Nokia 6 (2017) review

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Battery life

  • Will last you a day, just, with average usage
  • Charges slowly; 30 minutes gives you around 10%

The Nokia 6 comes with a non-removable 3,000mAh battery which can see out a day on a single charge with general usage, but don’t expect anything more than that.

Considering this handset is larger than the Nokia 5 it’s a shame that a bigger battery hasn’t been squeezed in, as you’ll find yourself running out of juice before the day is over if you spend a couple of hours streaming music and playing games.

From taking the phone off charge at 7am, and spending around 90 minutes streaming Spotify while also playing games for roughly 40 minutes of that time, the Nokia 6 generally dropped about 20% of its life by 9am.

During the day, when the phone was mostly left on standby on a desk and used for just the occasional phone call and WhatsApp message, the battery drain was much reduced – but leaving the office with less than 50% was common.

We put the Nokia 6 through our standard battery test, which involves playing a 90-minute Full HD video, with screen brightness on full and accounts syncing over Wi-Fi in the background, and it lost 22% of its battery life. That’s not a bad result, putting it on a par with the Moto G5, but it’s not as good as the Moto G5 Plus, which lost just 12%.

Fast charging would soften the blow of the uninspiring battery life, but the Nokia 6 doesn’t offer that through its micro USB port. On the contrary, charging is incredibly slow, and you’re looking at up to six hours to fully charge if you plug in below 10%.

In general we found the Nokia 6 took around 30 minutes to restore 10% of battery when left on standby, with three hours of charge timing getting you to 60%. These charging speeds can be increased by switching the handset off, but then you lose all connectivity.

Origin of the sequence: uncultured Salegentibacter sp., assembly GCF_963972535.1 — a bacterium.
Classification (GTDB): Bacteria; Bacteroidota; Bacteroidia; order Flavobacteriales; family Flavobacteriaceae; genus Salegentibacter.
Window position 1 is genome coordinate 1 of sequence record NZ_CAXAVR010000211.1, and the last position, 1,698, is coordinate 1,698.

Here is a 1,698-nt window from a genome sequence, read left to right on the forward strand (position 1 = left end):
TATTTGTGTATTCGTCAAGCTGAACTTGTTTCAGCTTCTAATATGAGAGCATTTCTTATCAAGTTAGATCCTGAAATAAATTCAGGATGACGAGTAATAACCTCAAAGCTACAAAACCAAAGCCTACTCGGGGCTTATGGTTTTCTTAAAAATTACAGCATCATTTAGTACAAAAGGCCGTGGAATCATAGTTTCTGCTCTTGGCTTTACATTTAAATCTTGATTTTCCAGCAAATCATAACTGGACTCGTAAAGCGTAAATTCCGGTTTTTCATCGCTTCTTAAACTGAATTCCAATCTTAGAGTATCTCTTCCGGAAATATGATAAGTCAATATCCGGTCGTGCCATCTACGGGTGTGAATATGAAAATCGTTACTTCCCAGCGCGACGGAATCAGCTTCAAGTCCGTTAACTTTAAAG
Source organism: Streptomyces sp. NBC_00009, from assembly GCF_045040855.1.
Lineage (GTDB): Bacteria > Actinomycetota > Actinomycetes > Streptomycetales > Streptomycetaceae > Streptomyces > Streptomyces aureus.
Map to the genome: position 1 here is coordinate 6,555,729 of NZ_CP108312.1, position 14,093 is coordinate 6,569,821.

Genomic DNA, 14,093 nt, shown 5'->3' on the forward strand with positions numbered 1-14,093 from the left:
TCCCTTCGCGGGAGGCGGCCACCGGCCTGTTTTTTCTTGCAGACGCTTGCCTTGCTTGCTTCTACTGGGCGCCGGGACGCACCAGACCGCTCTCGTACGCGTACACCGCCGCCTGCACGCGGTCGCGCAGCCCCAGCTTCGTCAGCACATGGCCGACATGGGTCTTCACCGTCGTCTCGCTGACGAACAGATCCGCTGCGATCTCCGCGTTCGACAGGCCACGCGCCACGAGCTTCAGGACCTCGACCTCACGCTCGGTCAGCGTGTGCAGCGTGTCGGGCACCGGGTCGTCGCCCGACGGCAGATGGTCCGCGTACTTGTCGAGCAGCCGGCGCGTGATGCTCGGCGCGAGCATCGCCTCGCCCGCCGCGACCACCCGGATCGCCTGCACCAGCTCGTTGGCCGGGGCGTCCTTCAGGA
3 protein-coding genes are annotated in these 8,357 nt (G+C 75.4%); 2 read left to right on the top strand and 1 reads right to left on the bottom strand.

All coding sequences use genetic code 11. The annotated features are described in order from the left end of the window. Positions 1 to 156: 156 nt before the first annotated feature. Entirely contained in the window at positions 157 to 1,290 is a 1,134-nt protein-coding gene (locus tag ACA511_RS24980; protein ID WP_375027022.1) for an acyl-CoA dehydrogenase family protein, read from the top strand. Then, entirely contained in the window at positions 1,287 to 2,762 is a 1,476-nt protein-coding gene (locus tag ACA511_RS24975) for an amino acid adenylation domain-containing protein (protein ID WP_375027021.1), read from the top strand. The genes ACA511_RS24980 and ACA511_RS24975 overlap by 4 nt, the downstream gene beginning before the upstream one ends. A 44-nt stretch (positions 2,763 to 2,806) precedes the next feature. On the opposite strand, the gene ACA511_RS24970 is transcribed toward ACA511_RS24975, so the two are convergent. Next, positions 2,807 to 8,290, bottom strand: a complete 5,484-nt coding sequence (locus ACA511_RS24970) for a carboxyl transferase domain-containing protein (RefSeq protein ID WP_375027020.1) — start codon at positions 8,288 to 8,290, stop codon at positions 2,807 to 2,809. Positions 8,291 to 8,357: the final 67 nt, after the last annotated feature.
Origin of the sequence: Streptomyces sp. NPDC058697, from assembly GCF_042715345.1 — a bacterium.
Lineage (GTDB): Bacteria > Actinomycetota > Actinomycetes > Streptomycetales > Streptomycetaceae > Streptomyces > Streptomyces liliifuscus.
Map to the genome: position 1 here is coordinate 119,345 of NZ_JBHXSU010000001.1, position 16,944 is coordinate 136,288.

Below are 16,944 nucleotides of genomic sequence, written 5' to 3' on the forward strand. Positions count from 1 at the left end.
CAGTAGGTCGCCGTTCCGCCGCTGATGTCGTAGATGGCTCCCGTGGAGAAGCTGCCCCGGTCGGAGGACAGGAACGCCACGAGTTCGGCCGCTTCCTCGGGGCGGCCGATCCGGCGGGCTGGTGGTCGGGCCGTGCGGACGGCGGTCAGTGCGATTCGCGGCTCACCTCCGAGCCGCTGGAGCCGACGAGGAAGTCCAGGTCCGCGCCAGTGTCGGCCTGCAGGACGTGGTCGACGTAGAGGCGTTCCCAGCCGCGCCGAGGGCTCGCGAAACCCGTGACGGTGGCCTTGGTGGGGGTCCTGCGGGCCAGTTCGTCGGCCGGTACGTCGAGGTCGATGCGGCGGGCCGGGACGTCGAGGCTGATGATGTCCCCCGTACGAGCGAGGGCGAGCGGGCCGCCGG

This means that if you use the phone more frequently you’ll need to plan a charge an hour or so before you leave the office to ensure you can last until bedtime.

Charging via the micro USB port is slow

Charging via the micro USB port is slow


  • 16MP rear camera is a solid snapper for the price tag
  • 8MP front camera suffices for Snapchat and selfies

The Nokia 6 boasts a 16MP camera on its rear, which for a low-cost handset isn’t a bad spec to have on the sheet, and for the most part it’s a solid snapper.

The camera block, which also houses the dual-tone LED flash, protrudes slightly from the back of the phone, which did make us nervous when plonking it down on a hard surface, so we’d recommend treating it with a little care to protect the lens.

On-screen, the camera app is pretty straightforward, with a centralized shutter key flanked by a video recording button and a link to your gallery. At the top of the display quick settings for HDR, flash and timer are joined by the toggle that switches you between the front and rear cameras.

The 16MP rear camera is a solid offering

The 16MP rear camera is a solid offering

Delving into the settings menu there’s not a great deal to write home about, and there’s no pro or manual mode for those who like to tweak settings such as ISO or shutter speed.

The large 5.5-inch Full HD display works well as a viewfinder, while you can use the volume keys on the side of the handset as a shutter button, which is sometimes easier than stretching for the on-screen button.

It’s a simplistic offering then, but one that works well in most scenarios. Images shot in good light tend to have good detail and depth, but the Nokia 6 can struggle a little in low light and indoors. Its camera is comfortably better than those on the Nokia 3 and Nokia 5 though.

Round the front the 8MP selfie snapper is more than serviceable for the occasional vanity shot, or a quick video chat or Snapchat recording.

Nokia 6 camera samples gallery

John McCann
Global Managing Editor

John joined TechRadar over a decade ago as Staff Writer for Phones, and over the years has built up a vast knowledge of the tech industry. He's interviewed CEOs from some of the world's biggest tech firms, visited their HQs and has appeared on live TV and radio, including Sky News, BBC News, BBC World News, Al Jazeera, LBC and BBC Radio 4. Originally specializing in phones, tablets and wearables, John is now TechRadar's resident automotive expert, reviewing the latest and greatest EVs and PHEVs on the market. John also looks after the day-to-day running of the site.